Fresh-faced: Harry Uzoka was signed by Premier model management in 2012 and had become one of UK’s top black male models | HARRY UZOKA/INSTAGRAM
Harry Uzoka has been a fabric of urban London for almost a decade, fresh-faced, oozing street cred and cool. His face has stared down at you from one of the many ubiquitous ads on the underground, on your way up and down the escalators, from shop awnings and billboards, so ubiquitous that you’ve really never noticed he’d been there all along. He’s flogged everything from ‘stacked’ jeans to t-shirts, high-top sneakers to polo tops. Yes, he is the chiselled jawed six-footer with that trademark scowl you often see city teens wearing on their daily swagger.
He became the fifth Londoner to die in 2018 from a bladed weapon after an unprecedented violent orgy of stabbings claimed four lives on New Year’s eve in a year that saw 80 fatalities from stabbings. He was a male model with the world at his feet and global fashion campaigns from London to New York and Sunset Boulevard to Shanghai.
Known as Harry in the glamorous, jet-setting world of castings, photoshoots, catwalks and fashion weeks the 25-year-old breathed his last on a dank pavement in west London on Thursday 11 January after paramedics failed to save his life. He’d stumbled through a housing estate and collapsed onto the main road from a single stab wound to the heart. His fight for life lasted just an hour and he joins a growing list of fatalities in London’s soaring knife epidemic.
It followed the same unsettling pattern, police were called by the London Ambulance Service at approximately 15:55hrs to reports of a man injured in Old Oak Road near Shepherds Bush, just a walk away from the well-heeled enclave of Askew Road with its independent shops. Officers and London’s Air Ambulance attended. He was found suffering from a stab wound and pronounced dead at the scene at 17:00hrs.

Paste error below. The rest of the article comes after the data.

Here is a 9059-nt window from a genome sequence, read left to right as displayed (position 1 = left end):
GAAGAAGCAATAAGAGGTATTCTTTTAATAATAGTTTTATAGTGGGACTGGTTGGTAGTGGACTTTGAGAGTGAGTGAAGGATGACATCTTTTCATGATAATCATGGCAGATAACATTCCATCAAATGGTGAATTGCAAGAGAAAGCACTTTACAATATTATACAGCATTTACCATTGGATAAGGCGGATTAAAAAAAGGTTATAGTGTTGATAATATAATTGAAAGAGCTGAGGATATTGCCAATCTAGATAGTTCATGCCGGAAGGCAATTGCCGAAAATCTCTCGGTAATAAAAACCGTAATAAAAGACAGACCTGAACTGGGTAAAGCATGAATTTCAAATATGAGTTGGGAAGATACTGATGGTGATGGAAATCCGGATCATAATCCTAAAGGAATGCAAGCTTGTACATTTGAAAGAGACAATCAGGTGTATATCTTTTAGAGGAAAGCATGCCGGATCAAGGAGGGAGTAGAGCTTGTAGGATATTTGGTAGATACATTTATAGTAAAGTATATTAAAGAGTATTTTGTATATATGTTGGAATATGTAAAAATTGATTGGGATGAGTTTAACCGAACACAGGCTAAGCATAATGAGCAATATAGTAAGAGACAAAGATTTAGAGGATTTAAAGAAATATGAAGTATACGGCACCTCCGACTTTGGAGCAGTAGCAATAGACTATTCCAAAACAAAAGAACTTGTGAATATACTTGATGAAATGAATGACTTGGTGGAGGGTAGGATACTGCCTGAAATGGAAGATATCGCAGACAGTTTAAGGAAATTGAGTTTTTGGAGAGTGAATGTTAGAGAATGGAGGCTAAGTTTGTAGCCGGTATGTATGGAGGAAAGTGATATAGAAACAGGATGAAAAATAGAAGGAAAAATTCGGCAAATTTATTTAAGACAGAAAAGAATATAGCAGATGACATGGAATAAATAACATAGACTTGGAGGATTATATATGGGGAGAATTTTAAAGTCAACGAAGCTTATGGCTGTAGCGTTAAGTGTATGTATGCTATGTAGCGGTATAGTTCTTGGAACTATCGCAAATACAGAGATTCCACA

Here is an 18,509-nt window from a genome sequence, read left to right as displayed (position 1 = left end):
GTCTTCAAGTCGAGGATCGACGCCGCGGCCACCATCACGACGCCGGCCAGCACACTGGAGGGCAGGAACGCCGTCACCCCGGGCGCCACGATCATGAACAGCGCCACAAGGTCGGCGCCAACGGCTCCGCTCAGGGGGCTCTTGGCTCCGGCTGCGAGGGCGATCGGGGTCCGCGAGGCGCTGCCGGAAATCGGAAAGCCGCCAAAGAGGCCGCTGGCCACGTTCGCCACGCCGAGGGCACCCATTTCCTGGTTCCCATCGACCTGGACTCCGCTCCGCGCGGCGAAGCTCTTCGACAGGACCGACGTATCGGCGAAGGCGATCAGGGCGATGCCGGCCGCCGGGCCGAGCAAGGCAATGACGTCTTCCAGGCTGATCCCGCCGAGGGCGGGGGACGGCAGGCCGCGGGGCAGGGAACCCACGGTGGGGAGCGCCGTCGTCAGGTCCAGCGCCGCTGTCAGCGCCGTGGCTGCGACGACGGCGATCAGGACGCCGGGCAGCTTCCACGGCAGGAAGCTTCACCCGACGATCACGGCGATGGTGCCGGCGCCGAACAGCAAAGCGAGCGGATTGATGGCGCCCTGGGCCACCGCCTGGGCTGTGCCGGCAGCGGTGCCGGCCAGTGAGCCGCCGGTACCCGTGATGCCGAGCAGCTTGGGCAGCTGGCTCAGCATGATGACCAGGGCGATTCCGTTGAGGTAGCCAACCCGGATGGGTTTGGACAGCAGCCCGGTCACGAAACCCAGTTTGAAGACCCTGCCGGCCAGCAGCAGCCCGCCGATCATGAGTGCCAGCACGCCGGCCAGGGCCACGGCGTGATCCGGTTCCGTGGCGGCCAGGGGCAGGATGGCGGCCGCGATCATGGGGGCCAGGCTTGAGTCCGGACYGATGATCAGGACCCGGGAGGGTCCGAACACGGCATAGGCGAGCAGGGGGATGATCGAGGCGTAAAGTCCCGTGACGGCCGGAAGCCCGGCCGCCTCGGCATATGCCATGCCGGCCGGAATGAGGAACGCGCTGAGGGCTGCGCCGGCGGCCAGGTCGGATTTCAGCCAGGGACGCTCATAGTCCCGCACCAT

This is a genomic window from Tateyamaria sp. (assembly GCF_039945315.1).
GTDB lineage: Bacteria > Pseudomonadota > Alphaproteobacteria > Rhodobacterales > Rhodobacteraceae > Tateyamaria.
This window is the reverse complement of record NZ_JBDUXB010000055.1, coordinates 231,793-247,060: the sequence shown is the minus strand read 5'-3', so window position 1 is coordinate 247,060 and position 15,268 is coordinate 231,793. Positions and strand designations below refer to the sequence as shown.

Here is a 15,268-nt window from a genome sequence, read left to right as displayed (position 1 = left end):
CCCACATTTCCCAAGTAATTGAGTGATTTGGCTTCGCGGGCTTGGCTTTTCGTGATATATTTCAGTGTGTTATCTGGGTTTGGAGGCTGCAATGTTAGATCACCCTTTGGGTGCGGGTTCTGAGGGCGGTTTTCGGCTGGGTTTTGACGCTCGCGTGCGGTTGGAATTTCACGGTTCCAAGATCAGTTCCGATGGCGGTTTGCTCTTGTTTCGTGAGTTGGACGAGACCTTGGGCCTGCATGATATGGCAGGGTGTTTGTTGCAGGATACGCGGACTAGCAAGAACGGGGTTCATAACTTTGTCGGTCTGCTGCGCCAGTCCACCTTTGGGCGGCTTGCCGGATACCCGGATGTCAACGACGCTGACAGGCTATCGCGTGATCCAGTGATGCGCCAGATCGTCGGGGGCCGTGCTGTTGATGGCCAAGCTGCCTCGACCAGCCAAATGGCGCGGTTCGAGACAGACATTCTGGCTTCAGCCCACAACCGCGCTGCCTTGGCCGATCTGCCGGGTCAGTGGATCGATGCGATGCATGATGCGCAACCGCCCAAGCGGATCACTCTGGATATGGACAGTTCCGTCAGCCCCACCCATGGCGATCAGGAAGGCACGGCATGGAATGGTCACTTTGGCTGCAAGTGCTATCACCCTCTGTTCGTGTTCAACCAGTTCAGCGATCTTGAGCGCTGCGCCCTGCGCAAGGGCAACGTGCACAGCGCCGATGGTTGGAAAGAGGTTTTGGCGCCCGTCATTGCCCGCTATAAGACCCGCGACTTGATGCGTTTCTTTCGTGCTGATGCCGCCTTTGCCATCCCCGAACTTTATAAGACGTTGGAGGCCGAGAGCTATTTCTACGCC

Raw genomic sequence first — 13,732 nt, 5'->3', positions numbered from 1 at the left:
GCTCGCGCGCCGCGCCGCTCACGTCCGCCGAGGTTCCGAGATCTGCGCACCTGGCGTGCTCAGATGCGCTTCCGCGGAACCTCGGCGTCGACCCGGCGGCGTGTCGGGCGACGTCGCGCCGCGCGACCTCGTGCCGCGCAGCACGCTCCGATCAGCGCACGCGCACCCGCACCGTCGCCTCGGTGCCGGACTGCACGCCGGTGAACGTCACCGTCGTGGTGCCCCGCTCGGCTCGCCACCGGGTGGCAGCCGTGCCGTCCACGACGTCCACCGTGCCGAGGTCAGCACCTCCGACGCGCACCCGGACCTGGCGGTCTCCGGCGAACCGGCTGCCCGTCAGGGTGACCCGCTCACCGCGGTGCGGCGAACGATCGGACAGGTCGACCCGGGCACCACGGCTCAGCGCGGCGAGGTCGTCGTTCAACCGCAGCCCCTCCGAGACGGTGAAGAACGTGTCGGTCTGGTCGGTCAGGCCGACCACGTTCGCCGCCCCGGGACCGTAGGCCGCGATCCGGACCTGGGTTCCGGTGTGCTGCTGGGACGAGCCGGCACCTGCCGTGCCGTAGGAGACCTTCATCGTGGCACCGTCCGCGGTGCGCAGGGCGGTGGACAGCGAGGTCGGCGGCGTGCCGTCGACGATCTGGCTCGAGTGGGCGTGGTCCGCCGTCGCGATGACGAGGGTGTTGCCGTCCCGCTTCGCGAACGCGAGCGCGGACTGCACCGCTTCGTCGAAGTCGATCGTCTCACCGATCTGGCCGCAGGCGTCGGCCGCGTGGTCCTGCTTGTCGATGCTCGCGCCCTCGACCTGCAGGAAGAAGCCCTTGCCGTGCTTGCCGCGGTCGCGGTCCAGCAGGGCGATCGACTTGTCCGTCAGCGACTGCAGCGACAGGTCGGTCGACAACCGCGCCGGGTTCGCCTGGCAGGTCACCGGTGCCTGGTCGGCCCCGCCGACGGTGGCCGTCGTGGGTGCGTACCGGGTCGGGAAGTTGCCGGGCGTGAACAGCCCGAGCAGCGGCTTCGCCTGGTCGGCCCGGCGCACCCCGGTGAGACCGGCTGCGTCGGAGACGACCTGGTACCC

WALKING TALL WITH ATTITUDE
British-Nigerian Uzoka broke into the exclusive preserve of international male fashion modelling in 2012 when he signed onto the books of Premier Model Management. He was soon to be snapped up by Next Models in New York. He credits his management team Justanorm for championing black models on the catwalk and on the cover of magazines when he started out in 2011, one of the few black male faces from the UK. “There weren’t many [black] models around, and some of the partners in the business were one of a few who showed me the ropes and by them booking certain jobs it opened the door for me.
“We have managed to do this for each other and other models in the industry and vice versa, all in one big shift to change things. Hopefully it continues and gets bigger and better,” he told OK Nigeria magazine in 2014. Black models, male and female have often fought unfair representation in the profession often protesting a lack of opportunities. Uzoka too found it hard when he started out as you had to be the “it” thing to get noticed by the big clients.
He recollects: “When I started, there was maybe space for only one black model at the time but now there’s so many young black British models doing their thing. Jourdan Copland being the first black male model to walk for Burberry and Marc Phiri turning up for every show at London and Milan.
“And if you look at female fashion, you’ll see Betty, Leomie [Anderson], Jourdan [Dunn], Malaika, all making history, things are definitely on the up!”
OXFORD STREET TO SUNSET BOULEVARD
Uzoka’s stock had risen with his catwalk appearances from London to Milan, Paris to New York to opening the lucrative Topshop SS15 show in 2014, an accolade afforded the most recognisable faces in fashion. He treaded the decks for all the big fashion houses from Alexander McQueen, Dsquared, Margaret Howell, Lyle and Scott, Zara and fronted major billboard and magazine campaigns for Levi’s Crafted, G-Star Raw, Uniqlo, Everlane, and Foot Asylum amongst many others. He also appeared online for Boohoo, Uniqlo and Zara.
His face had become omnipresent in major fashion capitals and his versatility meant he was also in demand for editorial work scoring his first magazine cover with Hunger magazine in 2014. He has also recently appeared in Kinfolk magazine’s Work issue as the studious model and on the cover of the lifestyle publishing house’s latest tome for entrepreneurs.
Uzoka seemed to have the respect of his peers and many young admirers who hung on his every word and musings in the open book of millennials that is Instagram where over 14,000 of his followers and close friends have reacted with disbelief and shock to his tragic passing.